On the very top of the stock just in front of the butt plate where the tang is are there any markings…..also under the stock just behind the trigger guard are there any markings there……
      The important markings are on the stock not so much the hardware……..what I’m looking for are SH/G3 or JS over the imprint of an anchor……these markings will help determine whether they were Union or Confederate………
      Let me know what you find…….

  6. Gene,
    I have an 1862 Tower that I have owned since about 1992. I bought it from a friend that lived in south Florida. When he lived in New York he went to an estate sale and ended up buying this tower. The family said their ancestor was in the Union Army and after the war brought the rifle home. It was said that he picked it up at the surrender of Vicksburg because it was new. Earlier on, I field stripped it to write down what markings I saw. The two inspector stamps with ELG on the stock and a crown with a large A underneath, that is buy the but plate top. JA is on the bottom of the barrel. T&CG on the ramrod. Looks like CV stamped on the top of the barrel next to the two 25s. I can send pictures if you would like. I’m just trying to find out more about my rifle.

    • Mike, Sorry it’s taken so long to respond I was out of town……..please forward any images of the Enfield and I will answer any and all questions to the best of my ability……images should include all markings on stock, barrel, butt plate, ram rod, and any other curiosities…….

      Regards, Gene

  7. Gene,
    I have attached pictures of the mark from my Enfield. To me, it looks like it has the same mark. Let me know what you think and if so, for insurance purposes what would you value my Enfield at? If you would like, you can use the pictures of the Enfield for references.

        • Well that’s a loaded question…….it’s “my” opinion that it’s a Union Enfield but most if not all the CW historians are suggesting that it’s a Confederate Import………they are more experienced then I, so I have to differ to there expertise……

          Years ago it was thought that the stamp on the stock of your weapon was the mark of Schuyler, Hartley & Graham, they were located in lower Manhattan at the time of the war…….they were kinda a Army/Navy store of there times…..selling everything military…….

          But now it’s thought the mark is of Sinclair, Hamilton & Co. they were importers for the Confederacy…….it’s still not completely clear who’s mark it is, but one could make the case that there’s a bit of greed causing some to offer these weapons as Confederate due to the premium they bring…….

          Maybe one day it will be figured out, as for now most consider it Confederate………hope I was helpful.


  8. Hello,

    My name is Ryan Young I work at Brookville Area HS as a teacher here in PA. I found a forum in which you commented on these types of rifles. https://www.civilwararsenal.com/1862-rt-pritchett-rifle-musket/

    I recently came across this 1860 Enfield Rifle, collector who passed away. I cleaned it up a bit with oil but that’s about it and I trying to figure out what these markings mean etc.

    Thoughts on it?

    Any help is appreciated!

    Ryan S.

    • Ryan,
      Your Enfield is a British issue weapon and not one that would have been imported during the War of Rebellion. There are many differences between the two, I will give you a few examples to help you understand.
      1. British military weapons always have V.P. (Victoria Regina) under the crown on the lockplate. Hardly any weapons imported during the American CW have this marking.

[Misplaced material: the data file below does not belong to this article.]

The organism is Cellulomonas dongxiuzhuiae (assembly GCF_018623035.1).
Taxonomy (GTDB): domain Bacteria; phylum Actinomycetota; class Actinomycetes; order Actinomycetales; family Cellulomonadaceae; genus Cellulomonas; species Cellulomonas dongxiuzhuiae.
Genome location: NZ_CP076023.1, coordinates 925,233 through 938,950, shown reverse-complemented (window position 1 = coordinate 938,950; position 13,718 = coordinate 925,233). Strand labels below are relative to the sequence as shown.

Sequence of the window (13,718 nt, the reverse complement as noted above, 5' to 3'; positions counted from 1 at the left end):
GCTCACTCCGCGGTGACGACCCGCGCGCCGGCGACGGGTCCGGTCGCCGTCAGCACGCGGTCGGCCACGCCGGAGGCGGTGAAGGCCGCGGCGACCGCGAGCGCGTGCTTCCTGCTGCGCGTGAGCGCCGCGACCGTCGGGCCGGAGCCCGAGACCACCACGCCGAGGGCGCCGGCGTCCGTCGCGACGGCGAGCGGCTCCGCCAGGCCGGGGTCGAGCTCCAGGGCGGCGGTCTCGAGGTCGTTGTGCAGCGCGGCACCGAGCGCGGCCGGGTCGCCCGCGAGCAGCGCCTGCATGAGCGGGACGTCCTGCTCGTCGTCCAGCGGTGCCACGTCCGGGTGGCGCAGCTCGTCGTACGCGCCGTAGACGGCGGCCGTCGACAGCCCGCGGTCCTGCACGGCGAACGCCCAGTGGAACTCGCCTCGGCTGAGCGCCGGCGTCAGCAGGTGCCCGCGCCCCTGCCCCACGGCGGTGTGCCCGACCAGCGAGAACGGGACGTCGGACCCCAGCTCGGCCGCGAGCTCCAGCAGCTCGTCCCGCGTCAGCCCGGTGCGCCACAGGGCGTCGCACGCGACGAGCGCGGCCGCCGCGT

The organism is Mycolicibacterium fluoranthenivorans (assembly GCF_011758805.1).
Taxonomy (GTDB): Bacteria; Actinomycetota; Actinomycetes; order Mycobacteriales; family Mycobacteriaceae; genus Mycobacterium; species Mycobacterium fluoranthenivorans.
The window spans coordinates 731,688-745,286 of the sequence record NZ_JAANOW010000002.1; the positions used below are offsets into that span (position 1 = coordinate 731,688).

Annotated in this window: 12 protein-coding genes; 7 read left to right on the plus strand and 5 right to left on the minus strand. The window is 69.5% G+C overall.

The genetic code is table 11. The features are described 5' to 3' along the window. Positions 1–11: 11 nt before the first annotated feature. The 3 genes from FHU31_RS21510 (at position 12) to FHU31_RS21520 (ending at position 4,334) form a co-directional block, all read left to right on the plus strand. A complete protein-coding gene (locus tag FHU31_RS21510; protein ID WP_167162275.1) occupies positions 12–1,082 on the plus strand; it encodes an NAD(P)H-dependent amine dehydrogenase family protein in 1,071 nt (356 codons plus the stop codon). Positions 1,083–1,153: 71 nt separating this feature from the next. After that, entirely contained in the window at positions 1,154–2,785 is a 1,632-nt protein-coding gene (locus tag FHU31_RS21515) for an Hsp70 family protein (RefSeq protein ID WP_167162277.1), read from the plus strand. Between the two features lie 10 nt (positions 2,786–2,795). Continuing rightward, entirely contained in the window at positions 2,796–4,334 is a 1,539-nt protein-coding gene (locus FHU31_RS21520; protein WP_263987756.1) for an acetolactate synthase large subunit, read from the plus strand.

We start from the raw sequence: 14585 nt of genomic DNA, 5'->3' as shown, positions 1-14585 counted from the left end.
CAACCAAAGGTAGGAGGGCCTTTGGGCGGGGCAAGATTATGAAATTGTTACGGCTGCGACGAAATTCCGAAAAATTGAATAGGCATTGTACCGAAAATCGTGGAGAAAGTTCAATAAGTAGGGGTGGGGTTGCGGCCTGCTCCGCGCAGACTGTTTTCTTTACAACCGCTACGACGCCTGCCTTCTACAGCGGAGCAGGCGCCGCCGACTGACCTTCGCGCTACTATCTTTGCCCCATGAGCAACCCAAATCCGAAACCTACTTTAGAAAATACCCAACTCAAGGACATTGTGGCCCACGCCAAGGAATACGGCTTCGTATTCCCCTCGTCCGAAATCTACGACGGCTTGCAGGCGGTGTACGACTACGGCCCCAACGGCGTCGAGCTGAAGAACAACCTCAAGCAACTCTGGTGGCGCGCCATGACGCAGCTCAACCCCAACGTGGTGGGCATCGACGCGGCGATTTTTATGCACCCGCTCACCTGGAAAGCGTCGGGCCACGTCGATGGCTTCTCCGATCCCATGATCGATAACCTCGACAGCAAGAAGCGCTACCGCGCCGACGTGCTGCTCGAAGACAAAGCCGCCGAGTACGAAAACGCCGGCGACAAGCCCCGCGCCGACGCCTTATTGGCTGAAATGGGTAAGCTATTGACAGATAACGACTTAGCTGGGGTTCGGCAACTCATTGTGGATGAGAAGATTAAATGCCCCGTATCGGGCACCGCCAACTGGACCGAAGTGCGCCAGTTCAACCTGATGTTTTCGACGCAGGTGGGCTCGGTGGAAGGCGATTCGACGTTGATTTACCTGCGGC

2. Your Enfield has many proof (Quality) markings on the barrel, Enfields imported for our CW were not checked must for quality, many of the weapons imported were second quality not meeting the standard of the British Government. If fact all the weapons imported by the North and South were purchased from private contractors and NOT from the British Armory’s. The British Government felt to do so would show support to whichever government they sold weapons too and they wanted to remain neutral in the event the other side on the war.

      All that said your Enfield is 160 years old and complete. It’s a nice piece of history, I hope you enjoy its history……there are many facts to learn about it online. Do a Google search for “1853 British Enfield”. This could teach you much more then I.

      Kind Regards, Gene West

  9. Gene,

    I want to thank you for taking the time to respond. I kinda thought that after reaching a bit. I just wasn’t sure about the barrel markings. Almost could make out Prichett on it then maybe stamped over. Again, thank you for answering back. It is a very cool piece of history.



  10. Hello my name is Paul Ian W. and I saw your blog on the net while researching my 1864 Enfield. I have to say that I know nothing about this rifle and received from a good customer of mine on a trade. I am a firearms dealer and specialize in WW2, Cold War, and preban Assual rifles but I have to say that this Enfield is a different animal and quite interesting. I would love to know the value before attempting to sell but also may consider keeping it if there is some prominence with its history.
    I’ll leave a few pics below and if you need more please let me know. I really appreciate your expertise on this matter and eagerly await your response.

    Thanks again for your time,

    • Paul,
      What you have is a Snider-Enfield rifle……..Your Enfield is not one that would have been imported during the War Between The States. The Snider–Enfield served throughout the British Empire, including Cape Colony, India, Australia, New Zealand, and Canada, until its gradual phaseout by the Martini–Henry. Unfortunately Its not my expertise so I can’t give a value of the weapon but if was to guess I would say between $800-1200. Here’s a link to help I found which may help with its history. https://en.wikipedia.org/wiki/Snider–Enfield
      Regards, Gene West